Potential risks of holiday gatherings as coronavirus cases rise

Coronavirus

CHICAGO (NewsNation Now) — The nation’s top infectious disease doctors said now is the time to start rethinking your holidays, starting with Thanksgiving.

This happens as the U.S. approaches nearly 8 million confirmed COVID-19 cases and more than 217,000 deaths, and new cases are on the rise. The U.S. recorded nearly 55,000 cases on Thursday, the highest in nearly three months, according to Johns Hopkins University.

There are six weeks until Thanksgiving and health experts have said we all should consider canceling or making some changes.

“It just means family,” said Lance Queen of Lansing, Michigan. “Being able to get together and be with family. Most importantly be with family, spend some time with family and create some memories.”

It’s the time for family and feasts that so many look forward to all year.

Vessna Sutter said she’s been hosting holiday family functions since her marriage 36-years-ago.

“So there’s no way that my cousins or my nieces and nephews will let me change it, so they are all following all the protocols, keeping the family safe, and we all are just going to do it all together,” she said.

Sutter’s family is coming from out-of-town.

However, health experts are warning with COVID-19 cases on the rise in more than 40 states, don’t make the decision lightly.

Dr. Christopher Belcher is the infection prevention medical director at Ascension St. Vincent in Indianapolis.

“You have to weigh that risk of the desire to do something you always do to make you feel normal in the middle of a pandemic to get together vs. what’s the risk at catching it and what’s the risk of transmitting it to other people,” Dr. Belcher said.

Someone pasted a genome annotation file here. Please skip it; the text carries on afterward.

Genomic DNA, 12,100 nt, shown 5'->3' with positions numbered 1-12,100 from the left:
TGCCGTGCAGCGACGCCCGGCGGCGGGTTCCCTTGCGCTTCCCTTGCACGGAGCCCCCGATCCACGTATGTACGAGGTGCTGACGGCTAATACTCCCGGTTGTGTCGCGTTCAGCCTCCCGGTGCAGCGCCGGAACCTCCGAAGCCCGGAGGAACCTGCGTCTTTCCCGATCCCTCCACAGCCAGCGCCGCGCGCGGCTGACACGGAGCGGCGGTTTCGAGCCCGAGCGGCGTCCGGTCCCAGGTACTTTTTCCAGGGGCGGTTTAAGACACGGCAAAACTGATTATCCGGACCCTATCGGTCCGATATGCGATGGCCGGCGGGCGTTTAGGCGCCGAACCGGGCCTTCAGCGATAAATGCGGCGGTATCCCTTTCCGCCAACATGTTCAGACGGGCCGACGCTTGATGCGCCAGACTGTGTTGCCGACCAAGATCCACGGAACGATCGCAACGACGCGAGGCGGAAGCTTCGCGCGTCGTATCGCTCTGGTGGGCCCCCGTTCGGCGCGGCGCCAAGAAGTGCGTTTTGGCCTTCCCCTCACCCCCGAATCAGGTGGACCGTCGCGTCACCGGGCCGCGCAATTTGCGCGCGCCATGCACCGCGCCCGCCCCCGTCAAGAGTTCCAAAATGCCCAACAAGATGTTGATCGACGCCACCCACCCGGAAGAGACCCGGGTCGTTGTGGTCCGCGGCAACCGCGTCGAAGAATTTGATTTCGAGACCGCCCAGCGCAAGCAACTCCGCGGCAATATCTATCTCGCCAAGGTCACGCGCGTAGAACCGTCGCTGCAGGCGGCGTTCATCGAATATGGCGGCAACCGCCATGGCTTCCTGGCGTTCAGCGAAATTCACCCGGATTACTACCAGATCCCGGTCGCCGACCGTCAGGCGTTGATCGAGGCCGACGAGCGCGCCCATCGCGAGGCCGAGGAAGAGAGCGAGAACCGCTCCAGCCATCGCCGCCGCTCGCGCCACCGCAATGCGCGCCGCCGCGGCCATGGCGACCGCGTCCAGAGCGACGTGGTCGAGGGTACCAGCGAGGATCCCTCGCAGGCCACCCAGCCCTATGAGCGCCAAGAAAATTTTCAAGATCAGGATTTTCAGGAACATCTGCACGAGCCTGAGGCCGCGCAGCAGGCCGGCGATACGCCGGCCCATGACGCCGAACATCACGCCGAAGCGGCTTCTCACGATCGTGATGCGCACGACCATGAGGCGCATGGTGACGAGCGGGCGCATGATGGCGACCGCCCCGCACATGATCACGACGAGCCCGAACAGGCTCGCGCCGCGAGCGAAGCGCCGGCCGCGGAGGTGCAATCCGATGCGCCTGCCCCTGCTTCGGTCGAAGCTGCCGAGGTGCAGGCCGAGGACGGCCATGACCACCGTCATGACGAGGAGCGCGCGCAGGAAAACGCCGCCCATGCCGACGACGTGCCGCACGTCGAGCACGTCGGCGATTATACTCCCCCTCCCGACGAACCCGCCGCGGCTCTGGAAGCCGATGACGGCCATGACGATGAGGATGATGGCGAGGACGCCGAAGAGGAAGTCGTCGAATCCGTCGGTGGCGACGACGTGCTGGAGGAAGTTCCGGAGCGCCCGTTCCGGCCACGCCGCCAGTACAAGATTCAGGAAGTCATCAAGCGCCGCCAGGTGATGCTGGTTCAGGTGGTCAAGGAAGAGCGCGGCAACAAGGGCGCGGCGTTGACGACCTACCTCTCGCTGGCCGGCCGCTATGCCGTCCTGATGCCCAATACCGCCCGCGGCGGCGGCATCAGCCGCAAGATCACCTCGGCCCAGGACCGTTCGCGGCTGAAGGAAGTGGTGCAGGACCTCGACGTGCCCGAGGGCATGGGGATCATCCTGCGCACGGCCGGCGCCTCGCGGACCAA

It’s not just about the location of the gathering, but also who will be attending the event, Dr. Belcher said.

“If you have the elderly, if you have these extended family members who have medical problems all getting together it can be a very bad situation… and there are certainly lots of family outbreaks that happen,” Dr. Belcher said.

If you are going forward with plans to gather and eat, here’s what health experts recommend:

  • Consider the mode of transportation for your guests — it’s better to drive than to fly or take other modes of public transportation.
  • Limit the number of guests.
  • Do as much as you can outside, rather than indoors, where the virus is known to spread more easily.
  • If you do gather inside, open some windows to allow fresh air in.
  • Plan to wear masks indoors when you’re not eating.
  • Limit your activities in the two weeks before you gather. Less activity means less exposure for you and your loved ones.
  • Shop for gifts and groceries online as much as possible.
  • Put some thought into seating arrangement — spread people out as much as possible, and seat people from the same household together.
  • Avoid buffet-style dining and potlucks. Have one person serve all the food with separate serving spoons, so people aren’t touching the same utensils.
  • If you are sick, do not travel, and do not attend gatherings and celebrations.
  • Get the flu vaccine before the holidays.

“I think people are ready to get back to a normal way of life, it’s a little depressing,” said Andre Feher.

While some said they won’t change a thing, others are already making adjustments.

“The kids will quarantine for a couple days at a friend’s apartment that’s available and then they’ll get a COVID test, and if they’re negative then they’ll come move over to us,” said Shonah Radman.

Also, keep in mind that past holidays like Memorial Day, Labor Day and Fourth of July have been linked to spikes across the country.

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Has the pandemic caused you to change your holiday plans? Tell us what your Thanksgiving will look like this year, compared to 2019.

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